Getting your tween to turn off the gadgets is probably a daily tussle. Gadgets take pride of place in all of our homes, for adults and youngsters alike. It connects us to others, entertains us and teaches us new things. It’s easier than ever to deal with a whiny, clingy kid in a mall/restaurant or resolve the “I’m bored” situation. It has made online education possible during the pandemic and has saved lives in many situations. Whether it’s work-from-home challenges for parents or a companion for youngsters, especially during those lonely days of confinement.
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Screens are used as “rewards” for getting ready quickly, eating vegetables, completing homework, etc. What begins as an encouraging activity of five to ten minutes is difficult to comprehend. switch off. The exciting nature of gadgets releases dopamine, a neurotransmitter that makes people associate screens with pleasure. This creates a feeling of wanting more and naturally the need to spend more time with the device. There are several other factors that contribute to keeping us glued to our screens, but that will be the subject of a later article.
When kids use devices, it’s usually a solitary, sedentary activity, where they don’t interact with “real” friends and family, learn, or enjoy the outdoors. This could contribute to obesity, shorter concentration times, isolation and sleep problems. While some parents resort to drastic measures such as cutting off the internet or removing all devices at home, here are some ways to balance your child’s screen time by remembering 3 Ms – Manage, model and Significant.
Manage: create boundaries
The boundaries provide clear guidelines for you and young people, leaving minimal room for ambiguity and abuse. Sit down with your child and list screen time borders. These include:
When – Decide when and when gadgets can be used. For example, after finishing lunch/dinner; when the studies are finished and the tasks for the next day are planned; Sunday morning, etc. You can also add when it won’t be allowed, maybe in the morning before you leave for school, maybe.
It would be better if you also decide to total screen time for weekdays and weekends. This must be respected in all circumstances by everyone in the house.
Where – Decide where your child can use gadgets and where they cannot. For example, they can watch in the family room/TV and bedroom during the day. Places where they are not allowed may include the dining room, bathroom, bedroom at night, and restaurants.
What – Define what they should be allowed to do with a device. Keeping track of what they watch and do on their devices is essential. Examine the games they play – is it too violent? Look at the content they are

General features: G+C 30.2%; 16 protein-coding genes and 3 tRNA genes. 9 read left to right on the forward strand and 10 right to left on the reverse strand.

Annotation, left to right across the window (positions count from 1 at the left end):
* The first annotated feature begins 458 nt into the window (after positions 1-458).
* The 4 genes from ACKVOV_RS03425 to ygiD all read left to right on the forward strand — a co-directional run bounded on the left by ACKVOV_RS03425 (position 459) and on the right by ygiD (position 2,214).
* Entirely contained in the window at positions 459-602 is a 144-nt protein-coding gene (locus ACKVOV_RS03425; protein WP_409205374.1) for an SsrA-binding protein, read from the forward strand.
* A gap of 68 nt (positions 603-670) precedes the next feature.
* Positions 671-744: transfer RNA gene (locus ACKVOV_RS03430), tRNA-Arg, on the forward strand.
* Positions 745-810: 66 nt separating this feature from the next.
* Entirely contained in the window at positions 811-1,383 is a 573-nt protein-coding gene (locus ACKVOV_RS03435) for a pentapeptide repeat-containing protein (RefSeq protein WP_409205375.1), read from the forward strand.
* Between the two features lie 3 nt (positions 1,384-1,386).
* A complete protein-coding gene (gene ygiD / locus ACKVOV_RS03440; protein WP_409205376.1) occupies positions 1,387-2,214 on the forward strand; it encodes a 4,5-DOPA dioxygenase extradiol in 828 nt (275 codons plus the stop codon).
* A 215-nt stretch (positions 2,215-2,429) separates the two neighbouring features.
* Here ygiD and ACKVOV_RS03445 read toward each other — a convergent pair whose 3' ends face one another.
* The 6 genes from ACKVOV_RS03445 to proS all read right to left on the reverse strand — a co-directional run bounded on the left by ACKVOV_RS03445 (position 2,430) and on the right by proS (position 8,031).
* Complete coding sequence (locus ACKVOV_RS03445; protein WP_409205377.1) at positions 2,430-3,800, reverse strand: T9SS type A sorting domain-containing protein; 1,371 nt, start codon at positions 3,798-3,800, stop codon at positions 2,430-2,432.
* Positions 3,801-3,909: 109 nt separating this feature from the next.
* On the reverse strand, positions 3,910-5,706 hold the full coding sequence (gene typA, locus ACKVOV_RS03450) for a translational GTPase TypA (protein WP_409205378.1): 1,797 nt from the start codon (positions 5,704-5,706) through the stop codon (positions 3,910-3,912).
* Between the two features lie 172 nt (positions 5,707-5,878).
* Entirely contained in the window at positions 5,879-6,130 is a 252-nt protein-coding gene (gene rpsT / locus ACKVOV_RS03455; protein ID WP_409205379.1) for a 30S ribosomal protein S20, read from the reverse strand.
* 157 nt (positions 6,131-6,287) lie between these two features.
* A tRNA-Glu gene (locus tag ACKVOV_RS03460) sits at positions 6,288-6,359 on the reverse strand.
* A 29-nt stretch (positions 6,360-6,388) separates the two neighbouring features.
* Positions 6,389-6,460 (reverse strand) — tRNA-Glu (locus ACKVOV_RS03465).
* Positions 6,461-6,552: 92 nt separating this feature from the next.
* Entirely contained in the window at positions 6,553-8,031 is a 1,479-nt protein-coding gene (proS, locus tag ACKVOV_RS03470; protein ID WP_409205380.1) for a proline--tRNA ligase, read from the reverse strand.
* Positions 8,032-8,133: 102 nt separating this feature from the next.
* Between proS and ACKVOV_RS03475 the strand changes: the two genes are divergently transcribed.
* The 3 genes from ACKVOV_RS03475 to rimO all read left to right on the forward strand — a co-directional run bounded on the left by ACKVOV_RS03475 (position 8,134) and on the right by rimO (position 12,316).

watching and reading – is it age appropriate? If they’re on social media, talk about etiquette and online safetyand have an open line of communication with them.
Once you have set these limits, you must be consistent on a daily basis and respect what has been agreed. This will reduce friction and outbursts between you and your child.
Model: Balanced Screen Behavior
Your child watches and learns from you, so review your own use of the gadget. As a parent, you are a huge influence on your child and can help them balance their real and screen time by doing it yourself. If you’re glued to your phone or tablet, you’re modeling behavior that’s the opposite of what you want in your child. Remember that your child will follow the guidelines if they see you as a parent following similar boundaries. It should be mentioned that children in such situations also feel ignored by their parents.
Create a “screen-free” zone in your home. This could be during meals when you eat together or set aside 30-60 minutes for family time, to read, exercise, play board games or just relax together, where all your devices are left outside, including yours. It’s a fantastic way to connect and develop family bonds.
Significant: Putting a positive spin on screen time
With global information at your fingertips, the device is a powerful source of knowledge and information. Encourage your child to watch programs on nature, science, history, etc. Help your tween choose channels and shows appropriate for their age and development.
Do things together online – DIY videos are great fun for parents and kids, watch something interesting together and discuss it afterwards. Or join their video games.
Manage their routine where they have fun things to do and look forward to the day. It is imperative to strike a good balance, including playtime, extracurricular activities, hobbies, and adequate sleep. This is extremely crucial for the holistic development and good health of your child. This will allow your young tween to meet and socialize with new peer groups and develop unique skills. Dedicate time to them and encourage them to sing, dance, paint, write, play sports, etc.
Digital devices are an essential tool in today’s world, and current technology trends make them highly addictive. The key is not to eliminate it, but to embrace it with healthy boundaries consistently for you and those at home.
When screen time replaces meaningful activities and interactions, it increases the risk of lacking essential life skills that involve teamwork, critical thinking, socialization, and emotional regulation. The individual may have frequent outbursts, will be irritable and aggressive. So, pay attention to these, especially after screen time.
Shubhika Singh is a senior consultant psychologist specializing in young adults and co-founder of Innerkraft.com, based in Kolkata.
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